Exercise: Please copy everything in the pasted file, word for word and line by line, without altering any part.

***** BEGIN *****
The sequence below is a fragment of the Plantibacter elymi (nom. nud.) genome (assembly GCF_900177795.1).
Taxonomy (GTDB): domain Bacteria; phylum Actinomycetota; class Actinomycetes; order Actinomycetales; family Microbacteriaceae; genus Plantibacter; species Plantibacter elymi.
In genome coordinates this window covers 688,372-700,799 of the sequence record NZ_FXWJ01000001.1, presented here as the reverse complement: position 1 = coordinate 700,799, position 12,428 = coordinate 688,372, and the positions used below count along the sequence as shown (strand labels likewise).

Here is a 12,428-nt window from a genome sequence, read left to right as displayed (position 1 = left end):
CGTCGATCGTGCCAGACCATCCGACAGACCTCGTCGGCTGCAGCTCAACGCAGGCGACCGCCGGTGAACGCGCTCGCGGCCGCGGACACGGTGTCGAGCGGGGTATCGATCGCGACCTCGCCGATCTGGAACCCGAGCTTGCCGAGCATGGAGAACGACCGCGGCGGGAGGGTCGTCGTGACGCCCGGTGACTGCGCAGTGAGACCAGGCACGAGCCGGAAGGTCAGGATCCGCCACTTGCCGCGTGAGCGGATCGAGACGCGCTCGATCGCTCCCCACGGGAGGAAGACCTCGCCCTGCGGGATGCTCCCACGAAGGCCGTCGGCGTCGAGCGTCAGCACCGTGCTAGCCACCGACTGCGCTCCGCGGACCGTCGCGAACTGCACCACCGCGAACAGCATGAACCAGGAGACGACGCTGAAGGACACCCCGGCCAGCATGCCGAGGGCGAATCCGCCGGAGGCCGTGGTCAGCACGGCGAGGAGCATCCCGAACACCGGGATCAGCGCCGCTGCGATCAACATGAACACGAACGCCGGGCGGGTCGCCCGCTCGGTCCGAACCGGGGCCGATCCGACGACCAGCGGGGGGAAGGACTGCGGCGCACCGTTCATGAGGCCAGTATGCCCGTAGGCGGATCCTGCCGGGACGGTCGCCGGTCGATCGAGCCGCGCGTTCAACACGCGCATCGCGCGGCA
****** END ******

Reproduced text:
The sequence below is a fragment of the Plantibacter elymi (nom. nud.) genome (assembly GCF_900177795.1).
Taxonomy (GTDB): domain Bacteria; phylum Actinomycetota; class Actinomycetes; order Actinomycetales; family Microbacteriaceae; genus Plantibacter; species Plantibacter elymi.
In genome coordinates this window covers 688,372-700,799 of the sequence record NZ_FXWJ01000001.1, presented here as the reverse complement: position 1 = coordinate 700,799, position 12,428 = coordinate 688,372, and the positions used below count along the sequence as shown (strand labels likewise).

Here is a 12,428-nt window from a genome sequence, read left to right as displayed (position 1 = left end):
CGTCGATCGTGCCAGACCATCCGACAGACCTCGTCGGCTGCAGCTCAACGCAGGCGACCGCCGGTGAACGCGCTCGCGGCCGCGGACACGGTGTCGAGCGGGGTATCGATCGCGACCTCGCCGATCTGGAACCCGAGCTTGCCGAGCATGGAGAACGACCGCGGCGGGAGGGTCGTCGTGACGCCCGGTGACTGCGCAGTGAGACCAGGCACGAGCCGGAAGGTCAGGATCCGCCACTTGCCGCGTGAGCGGATCGAGACGCGCTCGATCGCTCCCCACGGGAGGAAGACCTCGCCCTGCGGGATGCTCCCACGAAGGCCGTCGGCGTCGAGCGTCAGCACCGTGCTAGCCACCGACTGCGCTCCGCGGACCGTCGCGAACTGCACCACCGCGAACAGCATGAACCAGGAGACGACGCTGAAGGACACCCCGGCCAGCATGCCGAGGGCGAATCCGCCGGAGGCCGTGGTCAGCACGGCGAGGAGCATCCCGAACACCGGGATCAGCGCCGCTGCGATCAACATGAACACGAACGCCGGGCGGGTCGCCCGCTCGGTCCGAACCGGGGCCGATCCGACGACCAGCGGGGGGAAGGACTGCGGCGCACCGTTCATGAGGCCAGTATGCCCGTAGGCGGATCCTGCCGGGACGGTCGCCGGTCGATCGAGCCGCGCGTTCAACACGCGCATCGCGCGGCA